Not to mention that the university then chose to use this as a marketing opportunity. Oh, but for charity. Yes, but who gets the good press, ultimately? How much bullying will be stopped by this exercise? What is the message here? If some girls are mean to me, then a college will set up a GoFundMe to donate to a cause? The donating to the cause is great. I think the University of Tennessee should just send StompOutBullying a few hundred thousand dollars and let it go at that. The marketing angle sticks in my craw.
What happens now if that child doesn’t want to go to the University of Tennessee when he’s in high school? What if he wants to go, but he doesn’t qualify? The pressure to attend college is bad enough. Do we need to start in the fourth grade? As regular readers may know, I teach part-time helping high school students improve their approach to taking college admissions tests, so I am involved in the admissions-industrial complex. Last week was a first; a student had a complete meltdown while taking a practice test. The purpose of that diagnostic is to give them a feel for what the test is like and where they will need to concentrate their studying. What kind of pressure has this put on our teenagers if they feel that anxious during a practice diagnostic test?
Admitting Students We’d Like to Turn Down
The NY Times–who I must credit with providing all this fodder for my words–had the most insightful story of all. In a chilling analysis of how college admissions work, Paul Tough described how colleges have attempted outreach to broaden the diversity of the student population only to find that they have to crowd out those same, highly-qualified low-income, often minority, students in order to bring in the same old, same old non-diverse because…those students could pay. That is, their parents could pay.
‘Admissions for us is not a matter of turning down students we’d like to admit. It’s a matter of admitting students we’d like to turn down.’from “What College Admissions Offices Really Want,” NY Times, 9/10/19
Colleges, on the one hand, want to broaden the diversity of their population, for many reasons. It is the right thing to do, it gives them good press, and it actually improves the student population by bringing in broad perspectives and talents. Additionally, while there is a prevailing cultural notion that it’s hard to find low-income qualified students and that diversity admissions reduce the qualify of the academics, what colleges have found is the exact opposite. They don’t have a shortage of academically-qualified low-income students. What they do have is budget deficits.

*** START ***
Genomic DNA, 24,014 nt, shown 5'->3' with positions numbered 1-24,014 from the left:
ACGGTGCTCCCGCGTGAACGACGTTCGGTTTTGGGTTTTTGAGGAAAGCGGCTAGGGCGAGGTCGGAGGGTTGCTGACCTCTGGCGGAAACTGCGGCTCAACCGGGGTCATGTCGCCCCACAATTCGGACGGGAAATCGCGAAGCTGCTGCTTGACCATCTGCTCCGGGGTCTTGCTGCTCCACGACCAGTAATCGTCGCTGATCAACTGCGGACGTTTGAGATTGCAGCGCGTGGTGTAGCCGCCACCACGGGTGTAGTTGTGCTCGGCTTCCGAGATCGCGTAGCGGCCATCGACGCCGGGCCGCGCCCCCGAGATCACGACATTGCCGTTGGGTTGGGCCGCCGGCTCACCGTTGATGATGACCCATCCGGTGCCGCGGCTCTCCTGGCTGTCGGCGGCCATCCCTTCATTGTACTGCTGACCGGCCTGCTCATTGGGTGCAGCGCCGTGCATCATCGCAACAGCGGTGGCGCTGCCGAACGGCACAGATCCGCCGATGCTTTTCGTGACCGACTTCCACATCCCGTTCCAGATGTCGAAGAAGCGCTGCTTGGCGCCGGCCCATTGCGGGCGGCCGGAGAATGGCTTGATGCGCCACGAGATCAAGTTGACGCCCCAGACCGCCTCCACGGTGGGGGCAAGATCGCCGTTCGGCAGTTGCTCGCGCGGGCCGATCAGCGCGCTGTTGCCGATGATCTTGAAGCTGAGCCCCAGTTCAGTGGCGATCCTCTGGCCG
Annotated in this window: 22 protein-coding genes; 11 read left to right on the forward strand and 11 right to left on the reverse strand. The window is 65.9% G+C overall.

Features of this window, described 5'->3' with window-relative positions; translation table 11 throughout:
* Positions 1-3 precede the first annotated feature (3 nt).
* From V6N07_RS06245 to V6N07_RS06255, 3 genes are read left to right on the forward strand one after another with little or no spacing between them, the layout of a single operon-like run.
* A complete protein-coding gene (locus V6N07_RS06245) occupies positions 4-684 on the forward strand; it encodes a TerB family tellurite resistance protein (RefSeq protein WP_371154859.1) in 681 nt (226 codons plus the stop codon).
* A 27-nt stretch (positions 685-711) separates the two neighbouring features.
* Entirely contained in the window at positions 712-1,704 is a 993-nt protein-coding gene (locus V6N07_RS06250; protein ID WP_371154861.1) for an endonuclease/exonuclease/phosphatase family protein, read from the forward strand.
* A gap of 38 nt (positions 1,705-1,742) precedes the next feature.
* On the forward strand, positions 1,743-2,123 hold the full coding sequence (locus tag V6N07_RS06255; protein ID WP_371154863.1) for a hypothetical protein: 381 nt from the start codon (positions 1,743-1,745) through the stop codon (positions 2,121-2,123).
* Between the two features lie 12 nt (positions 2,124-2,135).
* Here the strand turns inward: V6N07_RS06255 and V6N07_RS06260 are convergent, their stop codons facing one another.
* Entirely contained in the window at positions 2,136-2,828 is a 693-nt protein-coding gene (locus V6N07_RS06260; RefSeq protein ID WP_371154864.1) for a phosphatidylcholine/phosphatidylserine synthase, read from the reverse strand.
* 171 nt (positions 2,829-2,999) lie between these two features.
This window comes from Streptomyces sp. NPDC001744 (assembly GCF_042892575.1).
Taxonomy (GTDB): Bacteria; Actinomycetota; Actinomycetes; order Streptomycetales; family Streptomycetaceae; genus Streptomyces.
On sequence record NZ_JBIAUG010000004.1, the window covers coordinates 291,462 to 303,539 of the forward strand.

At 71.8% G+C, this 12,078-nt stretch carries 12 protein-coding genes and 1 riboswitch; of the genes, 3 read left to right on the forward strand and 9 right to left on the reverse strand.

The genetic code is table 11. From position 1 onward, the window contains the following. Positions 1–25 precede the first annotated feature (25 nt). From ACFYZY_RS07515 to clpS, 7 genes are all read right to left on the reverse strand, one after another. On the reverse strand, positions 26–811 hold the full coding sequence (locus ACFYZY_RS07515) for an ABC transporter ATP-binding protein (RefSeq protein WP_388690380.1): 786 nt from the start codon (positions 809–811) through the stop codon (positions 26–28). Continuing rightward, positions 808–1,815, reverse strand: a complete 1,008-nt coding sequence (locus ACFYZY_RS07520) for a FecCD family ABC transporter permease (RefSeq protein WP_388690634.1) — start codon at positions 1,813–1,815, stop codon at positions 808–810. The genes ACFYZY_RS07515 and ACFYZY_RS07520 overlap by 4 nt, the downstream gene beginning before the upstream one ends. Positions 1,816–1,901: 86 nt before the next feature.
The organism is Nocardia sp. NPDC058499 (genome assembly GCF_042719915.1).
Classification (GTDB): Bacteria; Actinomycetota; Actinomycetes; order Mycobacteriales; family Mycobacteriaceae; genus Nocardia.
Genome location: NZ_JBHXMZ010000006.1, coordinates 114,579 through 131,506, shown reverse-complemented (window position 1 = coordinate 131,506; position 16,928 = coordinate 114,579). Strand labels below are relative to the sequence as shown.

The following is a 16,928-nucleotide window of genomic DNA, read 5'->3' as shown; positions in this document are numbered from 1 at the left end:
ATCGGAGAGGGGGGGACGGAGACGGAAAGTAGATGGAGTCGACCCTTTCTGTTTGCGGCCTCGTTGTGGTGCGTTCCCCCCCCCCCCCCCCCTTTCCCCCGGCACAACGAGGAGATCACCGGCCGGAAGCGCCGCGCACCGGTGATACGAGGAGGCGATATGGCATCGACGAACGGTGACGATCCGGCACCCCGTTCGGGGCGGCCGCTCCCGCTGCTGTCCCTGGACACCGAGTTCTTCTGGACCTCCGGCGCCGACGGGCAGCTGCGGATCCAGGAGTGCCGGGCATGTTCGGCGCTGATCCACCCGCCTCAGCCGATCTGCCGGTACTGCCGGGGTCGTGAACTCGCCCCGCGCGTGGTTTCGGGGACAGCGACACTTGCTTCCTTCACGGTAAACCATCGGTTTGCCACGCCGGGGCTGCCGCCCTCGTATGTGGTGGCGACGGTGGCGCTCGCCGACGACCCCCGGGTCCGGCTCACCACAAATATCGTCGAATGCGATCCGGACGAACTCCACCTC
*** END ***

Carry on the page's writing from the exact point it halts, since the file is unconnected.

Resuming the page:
Enrollment managers know there is no shortage of deserving low-income students applying to good colleges. They know this because they regularly reject them — not because they don’t want to admit these students, but because they can’t afford to.from “What College Admissions Offices Really Want,” NY Times, 9/10/19
Despite many college’s genuine attempts to broaden their population and development of sophisticated data collection and tools to do so, they’ve been moving in the opposite direction. The rise in influence from ranking reports about colleges, especially by US News, has contributed to the problem by making schools focusing on metrics that exacerbate the need to pull in wealthy, potentially low-achieving students at the expense of those more deserving who can’t pay.
So, colleges are instilling a sense of loyalty to students at a young age to press them to attend a particular school. They’re providing a forum and venue to parents that allows mom and dad to interact with the college as if it were still elementary school, where they need to be given notice if a stranger walks on to campus. (I recently received lengthy email about a non-student who walked into a dormitory.) Then, the college goes to great length to get the parent to pay, whether by offering partial scholarships that lock parents in to pay the rest, or by admitting those from wealthier families who “really want to go” but don’t have the grades.
Here’s a good place to start, at least in helping your college-aged student fend for themselves. Leave them alone. If you get an email that there was someone with tuberculosis on campus, let it be. Don’t ask the school how you can see your offspring’s grades or worry if your son complains that the cafeteria lunch is limited to sandwiches. Let them cope. I don’t know that this will change the dysfunction in admissions or solve the diversity imbalance at the University of Chicago, but it will help your Favorite Child become an adult just a little quicker. Which is really the point of college.
Let. Them. Go.